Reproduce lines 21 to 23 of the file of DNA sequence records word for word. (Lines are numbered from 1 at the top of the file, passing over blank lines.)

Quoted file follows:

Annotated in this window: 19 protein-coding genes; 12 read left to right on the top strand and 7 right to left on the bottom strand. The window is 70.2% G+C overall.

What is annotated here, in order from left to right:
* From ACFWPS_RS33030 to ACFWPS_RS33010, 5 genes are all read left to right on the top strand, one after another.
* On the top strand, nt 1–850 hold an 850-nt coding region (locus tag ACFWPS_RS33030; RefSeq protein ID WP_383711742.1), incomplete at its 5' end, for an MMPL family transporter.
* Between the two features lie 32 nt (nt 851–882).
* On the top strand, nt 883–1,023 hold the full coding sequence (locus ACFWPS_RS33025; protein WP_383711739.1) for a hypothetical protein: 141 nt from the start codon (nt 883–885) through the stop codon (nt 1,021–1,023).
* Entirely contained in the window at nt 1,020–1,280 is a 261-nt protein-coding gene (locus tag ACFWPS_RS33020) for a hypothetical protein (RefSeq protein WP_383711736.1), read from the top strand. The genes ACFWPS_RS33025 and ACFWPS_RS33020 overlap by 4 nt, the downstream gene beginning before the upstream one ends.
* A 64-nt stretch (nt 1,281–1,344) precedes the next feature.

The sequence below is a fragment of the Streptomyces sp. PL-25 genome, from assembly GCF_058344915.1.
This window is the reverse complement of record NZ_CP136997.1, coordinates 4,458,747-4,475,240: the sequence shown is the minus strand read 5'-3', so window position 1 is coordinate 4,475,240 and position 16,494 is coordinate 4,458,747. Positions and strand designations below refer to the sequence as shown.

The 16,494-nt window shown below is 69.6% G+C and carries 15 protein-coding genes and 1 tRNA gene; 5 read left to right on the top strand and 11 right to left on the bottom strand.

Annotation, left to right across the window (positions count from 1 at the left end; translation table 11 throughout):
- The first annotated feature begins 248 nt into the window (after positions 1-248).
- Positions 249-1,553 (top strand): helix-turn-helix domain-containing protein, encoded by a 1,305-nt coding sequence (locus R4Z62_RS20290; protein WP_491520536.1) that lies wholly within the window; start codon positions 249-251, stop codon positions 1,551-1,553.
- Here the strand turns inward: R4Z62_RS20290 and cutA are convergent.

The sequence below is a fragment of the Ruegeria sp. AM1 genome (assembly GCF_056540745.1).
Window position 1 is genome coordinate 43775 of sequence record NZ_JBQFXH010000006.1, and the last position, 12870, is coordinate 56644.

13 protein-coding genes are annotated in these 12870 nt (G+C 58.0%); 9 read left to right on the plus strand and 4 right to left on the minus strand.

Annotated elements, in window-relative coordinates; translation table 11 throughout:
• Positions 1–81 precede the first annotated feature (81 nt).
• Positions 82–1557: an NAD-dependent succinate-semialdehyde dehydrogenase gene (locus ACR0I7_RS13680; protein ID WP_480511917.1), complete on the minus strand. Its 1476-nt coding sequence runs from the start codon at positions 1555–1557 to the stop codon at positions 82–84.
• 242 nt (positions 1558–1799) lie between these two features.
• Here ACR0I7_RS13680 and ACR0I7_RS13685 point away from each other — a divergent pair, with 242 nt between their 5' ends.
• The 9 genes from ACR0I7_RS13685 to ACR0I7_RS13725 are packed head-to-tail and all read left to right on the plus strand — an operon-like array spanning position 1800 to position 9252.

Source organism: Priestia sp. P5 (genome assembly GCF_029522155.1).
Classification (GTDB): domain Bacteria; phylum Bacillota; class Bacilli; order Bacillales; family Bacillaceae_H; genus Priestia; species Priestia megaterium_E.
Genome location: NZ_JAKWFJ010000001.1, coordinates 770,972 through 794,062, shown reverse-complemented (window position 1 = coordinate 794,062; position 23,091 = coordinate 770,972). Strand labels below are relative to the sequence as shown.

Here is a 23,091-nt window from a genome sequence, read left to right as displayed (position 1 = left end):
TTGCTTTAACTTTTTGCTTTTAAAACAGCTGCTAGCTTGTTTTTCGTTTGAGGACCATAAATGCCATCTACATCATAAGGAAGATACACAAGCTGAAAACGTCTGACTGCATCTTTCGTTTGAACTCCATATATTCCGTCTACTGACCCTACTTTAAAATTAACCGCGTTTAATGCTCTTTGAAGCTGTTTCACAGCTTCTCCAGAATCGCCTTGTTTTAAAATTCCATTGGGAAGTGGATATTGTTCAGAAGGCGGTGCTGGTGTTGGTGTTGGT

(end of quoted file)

• Positions 82–1557: an NAD-dependent succinate-semialdehyde dehydrogenase gene (locus ACR0I7_RS13680; protein ID WP_480511917.1), complete on the minus strand. Its 1476-nt coding sequence runs from the start codon at positions 1555–1557 to the stop codon at positions 82–84.
• 242 nt (positions 1558–1799) lie between these two features.
• Here ACR0I7_RS13680 and ACR0I7_RS13685 point away from each other — a divergent pair, with 242 nt between their 5' ends.